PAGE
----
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The Impact of Gut Microbiota on Gender-Specific Differences in Immunity

Males and females are known to have gender-specific differences in their immune system and gut microbiota composition. Whether these differences in gut microbiota composition are a cause or consequence of differences in the immune system is not known. To investigate this issue, gut microbiota from conventional males or females was transferred to germ-free (GF) animals of the same or opposing gender.

The effect of age on the intestinal mucus thickness, microbiota composition and immunity in relation to sex in mice

A mucus layer covers and protects the intestinal epithelial cells from direct contact with microbes. This mucus layer not only prevents inflammation but also plays an essential role in microbiota colonization, indicating the complex interplay between mucus composition-microbiota and intestinal health.

Gut microbiota and host defense in critical illness

In health, a diverse microbiome might enhance host defense, while during critical illness, the dysbiotic microbiome might contribute to comorbidity and organ dysfunction. Future research should be aimed at further establishing the causes and consequences of dysbiosis seen in the critically ill, which will provide perspective for developing new strategies of intervention.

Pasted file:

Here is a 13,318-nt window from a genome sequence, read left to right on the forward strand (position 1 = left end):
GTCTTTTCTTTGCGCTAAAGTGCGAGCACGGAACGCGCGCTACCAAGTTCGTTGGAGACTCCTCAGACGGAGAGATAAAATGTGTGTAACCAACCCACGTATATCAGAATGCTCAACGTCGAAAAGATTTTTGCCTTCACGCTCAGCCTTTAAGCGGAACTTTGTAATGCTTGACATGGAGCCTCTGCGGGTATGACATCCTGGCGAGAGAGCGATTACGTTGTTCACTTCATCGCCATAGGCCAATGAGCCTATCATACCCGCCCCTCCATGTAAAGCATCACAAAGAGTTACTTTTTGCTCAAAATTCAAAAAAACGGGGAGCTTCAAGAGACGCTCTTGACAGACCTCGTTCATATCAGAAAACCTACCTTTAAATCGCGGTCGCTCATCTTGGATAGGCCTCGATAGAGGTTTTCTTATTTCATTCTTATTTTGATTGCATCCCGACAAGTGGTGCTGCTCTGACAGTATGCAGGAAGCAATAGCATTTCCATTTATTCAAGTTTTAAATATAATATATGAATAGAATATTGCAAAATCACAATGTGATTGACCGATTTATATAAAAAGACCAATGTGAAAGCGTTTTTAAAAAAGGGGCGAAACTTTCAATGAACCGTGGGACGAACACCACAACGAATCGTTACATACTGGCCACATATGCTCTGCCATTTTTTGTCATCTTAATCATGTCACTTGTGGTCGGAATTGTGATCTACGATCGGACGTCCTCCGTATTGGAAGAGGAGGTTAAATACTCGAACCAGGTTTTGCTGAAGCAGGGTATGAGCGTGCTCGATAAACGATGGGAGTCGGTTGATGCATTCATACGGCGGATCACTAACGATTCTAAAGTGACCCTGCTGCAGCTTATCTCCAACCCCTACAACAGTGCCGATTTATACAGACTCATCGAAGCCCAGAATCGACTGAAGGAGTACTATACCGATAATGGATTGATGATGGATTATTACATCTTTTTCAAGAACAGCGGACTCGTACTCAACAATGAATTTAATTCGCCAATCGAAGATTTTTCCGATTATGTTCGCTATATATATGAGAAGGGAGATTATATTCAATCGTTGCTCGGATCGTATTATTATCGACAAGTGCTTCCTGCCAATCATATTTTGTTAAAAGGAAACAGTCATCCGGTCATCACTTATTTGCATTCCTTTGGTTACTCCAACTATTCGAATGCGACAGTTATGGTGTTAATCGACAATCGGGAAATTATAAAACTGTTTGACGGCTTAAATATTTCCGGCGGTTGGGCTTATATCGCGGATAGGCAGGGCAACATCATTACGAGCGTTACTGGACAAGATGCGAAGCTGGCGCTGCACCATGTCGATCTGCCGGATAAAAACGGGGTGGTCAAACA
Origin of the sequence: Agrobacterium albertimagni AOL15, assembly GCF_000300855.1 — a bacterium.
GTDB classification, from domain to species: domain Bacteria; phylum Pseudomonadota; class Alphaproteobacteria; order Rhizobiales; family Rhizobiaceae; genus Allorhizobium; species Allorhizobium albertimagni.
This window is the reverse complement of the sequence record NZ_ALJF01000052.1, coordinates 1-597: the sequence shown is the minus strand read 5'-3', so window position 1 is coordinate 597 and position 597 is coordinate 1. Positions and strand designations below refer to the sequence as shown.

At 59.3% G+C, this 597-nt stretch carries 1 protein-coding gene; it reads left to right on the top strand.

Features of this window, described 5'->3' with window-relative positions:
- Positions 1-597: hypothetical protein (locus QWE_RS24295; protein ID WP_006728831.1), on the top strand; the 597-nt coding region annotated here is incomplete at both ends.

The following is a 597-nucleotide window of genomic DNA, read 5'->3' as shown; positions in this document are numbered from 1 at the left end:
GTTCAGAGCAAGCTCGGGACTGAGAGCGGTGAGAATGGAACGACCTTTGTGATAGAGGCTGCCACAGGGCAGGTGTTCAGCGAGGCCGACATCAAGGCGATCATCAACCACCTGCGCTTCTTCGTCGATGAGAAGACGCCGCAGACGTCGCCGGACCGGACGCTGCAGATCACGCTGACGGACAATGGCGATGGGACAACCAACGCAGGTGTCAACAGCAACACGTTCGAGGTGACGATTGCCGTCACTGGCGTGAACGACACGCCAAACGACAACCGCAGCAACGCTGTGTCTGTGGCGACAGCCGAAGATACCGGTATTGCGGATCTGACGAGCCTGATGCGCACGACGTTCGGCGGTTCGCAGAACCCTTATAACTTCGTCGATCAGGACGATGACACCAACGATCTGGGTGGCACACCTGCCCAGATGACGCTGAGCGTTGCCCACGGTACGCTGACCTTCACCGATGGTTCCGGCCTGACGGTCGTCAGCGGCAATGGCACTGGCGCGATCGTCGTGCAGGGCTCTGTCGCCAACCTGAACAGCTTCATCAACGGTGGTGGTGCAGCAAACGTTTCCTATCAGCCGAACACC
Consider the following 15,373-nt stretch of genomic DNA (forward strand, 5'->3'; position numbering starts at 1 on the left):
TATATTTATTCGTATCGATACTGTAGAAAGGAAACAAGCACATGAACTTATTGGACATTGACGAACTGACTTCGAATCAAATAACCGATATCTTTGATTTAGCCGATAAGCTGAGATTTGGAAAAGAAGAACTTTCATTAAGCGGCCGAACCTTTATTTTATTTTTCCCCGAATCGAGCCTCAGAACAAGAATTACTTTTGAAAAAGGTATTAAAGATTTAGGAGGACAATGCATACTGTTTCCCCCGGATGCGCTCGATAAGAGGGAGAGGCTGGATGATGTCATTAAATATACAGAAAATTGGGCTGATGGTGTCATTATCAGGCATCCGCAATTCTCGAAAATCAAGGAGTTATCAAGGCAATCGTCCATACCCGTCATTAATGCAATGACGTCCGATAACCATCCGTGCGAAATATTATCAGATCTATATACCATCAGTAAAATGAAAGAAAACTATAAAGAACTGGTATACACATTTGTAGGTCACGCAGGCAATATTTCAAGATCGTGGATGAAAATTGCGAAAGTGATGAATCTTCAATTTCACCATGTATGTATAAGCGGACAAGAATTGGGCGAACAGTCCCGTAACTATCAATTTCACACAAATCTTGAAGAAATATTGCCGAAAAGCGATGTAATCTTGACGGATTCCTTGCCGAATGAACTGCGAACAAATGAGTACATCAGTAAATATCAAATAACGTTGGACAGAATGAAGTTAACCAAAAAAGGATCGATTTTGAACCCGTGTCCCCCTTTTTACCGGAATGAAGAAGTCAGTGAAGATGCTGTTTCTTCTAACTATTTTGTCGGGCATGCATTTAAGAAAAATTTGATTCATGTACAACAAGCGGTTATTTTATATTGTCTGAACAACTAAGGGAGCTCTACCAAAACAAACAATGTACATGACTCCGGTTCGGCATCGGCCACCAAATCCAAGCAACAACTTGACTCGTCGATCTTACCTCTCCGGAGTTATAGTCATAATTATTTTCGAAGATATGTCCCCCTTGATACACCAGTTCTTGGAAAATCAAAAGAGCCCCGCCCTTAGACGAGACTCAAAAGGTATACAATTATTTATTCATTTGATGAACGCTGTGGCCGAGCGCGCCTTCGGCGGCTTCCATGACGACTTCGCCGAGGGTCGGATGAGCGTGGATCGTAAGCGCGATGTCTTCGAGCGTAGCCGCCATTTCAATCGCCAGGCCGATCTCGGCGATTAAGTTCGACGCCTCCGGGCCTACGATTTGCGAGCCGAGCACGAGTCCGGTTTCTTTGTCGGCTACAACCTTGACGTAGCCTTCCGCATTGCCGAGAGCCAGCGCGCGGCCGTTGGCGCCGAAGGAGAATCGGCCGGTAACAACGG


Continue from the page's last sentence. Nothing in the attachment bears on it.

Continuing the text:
High-fat feeding rather than obesity drives taxonomical and functional changes in the gut microbiota in mice.

The changes in the composition of the gut microbiota were predominantly driven by high-fat feeding rather than reflecting the obese state of the mice. Differences in the abundance of butyrate and propionate producing bacteria in the gut may at least in part contribute to the observed differences in obesity propensity in Sv129 and BL6 mice.

Mouse models for human intestinal microbiota research: a critical evaluation

Since the early days of the intestinal microbiota research, mouse models have been used frequently to study the interaction of microbes with their host. However, to translate the knowledge gained from mouse studies to a human situation, the major spatio-temporal similarities anddifferences between intestinal microbiota in mice and humans need to be considered.